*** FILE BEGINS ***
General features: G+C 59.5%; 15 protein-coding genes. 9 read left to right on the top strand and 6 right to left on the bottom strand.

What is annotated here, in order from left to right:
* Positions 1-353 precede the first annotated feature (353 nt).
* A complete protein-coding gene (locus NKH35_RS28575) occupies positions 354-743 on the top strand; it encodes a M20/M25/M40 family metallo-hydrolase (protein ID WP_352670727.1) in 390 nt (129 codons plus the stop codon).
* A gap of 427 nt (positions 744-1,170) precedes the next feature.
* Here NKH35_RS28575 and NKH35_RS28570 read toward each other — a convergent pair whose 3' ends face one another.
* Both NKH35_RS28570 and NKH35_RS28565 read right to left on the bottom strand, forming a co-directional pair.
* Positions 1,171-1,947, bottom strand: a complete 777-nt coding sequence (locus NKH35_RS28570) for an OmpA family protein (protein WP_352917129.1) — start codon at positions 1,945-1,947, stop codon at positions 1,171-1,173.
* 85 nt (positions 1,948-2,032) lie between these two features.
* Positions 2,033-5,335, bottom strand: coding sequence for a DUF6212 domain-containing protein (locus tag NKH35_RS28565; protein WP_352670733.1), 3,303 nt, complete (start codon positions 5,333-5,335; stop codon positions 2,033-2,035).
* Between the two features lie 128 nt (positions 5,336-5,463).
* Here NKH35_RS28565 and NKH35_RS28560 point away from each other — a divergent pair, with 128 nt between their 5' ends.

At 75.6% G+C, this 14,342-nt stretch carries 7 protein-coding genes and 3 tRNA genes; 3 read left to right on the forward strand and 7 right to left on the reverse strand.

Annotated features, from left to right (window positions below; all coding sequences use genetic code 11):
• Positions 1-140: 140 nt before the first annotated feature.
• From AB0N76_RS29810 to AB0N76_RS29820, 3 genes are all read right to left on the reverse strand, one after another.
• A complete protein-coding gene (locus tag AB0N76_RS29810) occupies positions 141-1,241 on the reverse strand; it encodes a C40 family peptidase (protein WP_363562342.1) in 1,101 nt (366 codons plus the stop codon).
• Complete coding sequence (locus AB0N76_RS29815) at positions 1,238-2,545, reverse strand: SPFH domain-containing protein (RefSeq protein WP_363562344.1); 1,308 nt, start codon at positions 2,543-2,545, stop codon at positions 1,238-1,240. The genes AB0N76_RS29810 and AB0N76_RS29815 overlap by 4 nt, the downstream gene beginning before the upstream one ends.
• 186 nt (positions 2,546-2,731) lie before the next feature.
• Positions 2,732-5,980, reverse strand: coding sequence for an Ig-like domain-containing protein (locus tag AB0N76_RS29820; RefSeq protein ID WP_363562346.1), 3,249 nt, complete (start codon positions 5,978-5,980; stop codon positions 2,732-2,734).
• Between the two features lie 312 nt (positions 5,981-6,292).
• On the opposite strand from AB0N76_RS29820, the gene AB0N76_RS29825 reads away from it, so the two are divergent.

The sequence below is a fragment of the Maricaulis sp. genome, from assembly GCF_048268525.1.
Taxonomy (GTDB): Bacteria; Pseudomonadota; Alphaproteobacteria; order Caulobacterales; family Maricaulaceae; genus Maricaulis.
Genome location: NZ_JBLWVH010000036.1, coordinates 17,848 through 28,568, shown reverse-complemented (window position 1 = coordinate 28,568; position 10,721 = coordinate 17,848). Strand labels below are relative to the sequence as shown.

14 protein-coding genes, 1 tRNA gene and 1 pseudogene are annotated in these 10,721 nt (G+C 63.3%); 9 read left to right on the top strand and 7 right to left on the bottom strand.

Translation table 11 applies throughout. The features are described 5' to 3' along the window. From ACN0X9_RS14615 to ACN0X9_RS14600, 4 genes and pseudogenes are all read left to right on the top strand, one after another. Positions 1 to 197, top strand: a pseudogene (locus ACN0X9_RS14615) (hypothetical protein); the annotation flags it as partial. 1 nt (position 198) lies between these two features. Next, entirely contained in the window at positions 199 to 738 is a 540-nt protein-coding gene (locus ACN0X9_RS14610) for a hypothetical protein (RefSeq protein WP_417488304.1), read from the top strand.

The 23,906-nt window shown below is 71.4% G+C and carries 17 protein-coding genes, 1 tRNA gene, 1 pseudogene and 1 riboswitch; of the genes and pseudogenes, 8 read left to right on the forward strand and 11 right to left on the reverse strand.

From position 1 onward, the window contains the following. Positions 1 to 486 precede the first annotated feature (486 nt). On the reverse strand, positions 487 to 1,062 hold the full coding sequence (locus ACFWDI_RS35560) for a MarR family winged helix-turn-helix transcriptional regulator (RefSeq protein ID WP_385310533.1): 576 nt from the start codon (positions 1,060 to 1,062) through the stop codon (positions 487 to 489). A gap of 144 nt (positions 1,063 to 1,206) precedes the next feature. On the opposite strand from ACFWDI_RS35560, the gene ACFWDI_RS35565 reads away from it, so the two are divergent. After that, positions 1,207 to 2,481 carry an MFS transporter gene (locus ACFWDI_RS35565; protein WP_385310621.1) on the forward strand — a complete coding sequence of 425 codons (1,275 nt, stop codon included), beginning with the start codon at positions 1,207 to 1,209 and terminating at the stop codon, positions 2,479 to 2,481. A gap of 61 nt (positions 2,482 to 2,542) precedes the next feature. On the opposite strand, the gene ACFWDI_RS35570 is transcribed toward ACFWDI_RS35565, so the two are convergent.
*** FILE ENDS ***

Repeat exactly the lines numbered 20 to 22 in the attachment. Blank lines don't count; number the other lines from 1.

• Positions 2,732-5,980, reverse strand: coding sequence for an Ig-like domain-containing protein (locus tag AB0N76_RS29820; RefSeq protein ID WP_363562346.1), 3,249 nt, complete (start codon positions 5,978-5,980; stop codon positions 2,732-2,734).
• Between the two features lie 312 nt (positions 5,981-6,292).
• On the opposite strand from AB0N76_RS29820, the gene AB0N76_RS29825 reads away from it, so the two are divergent.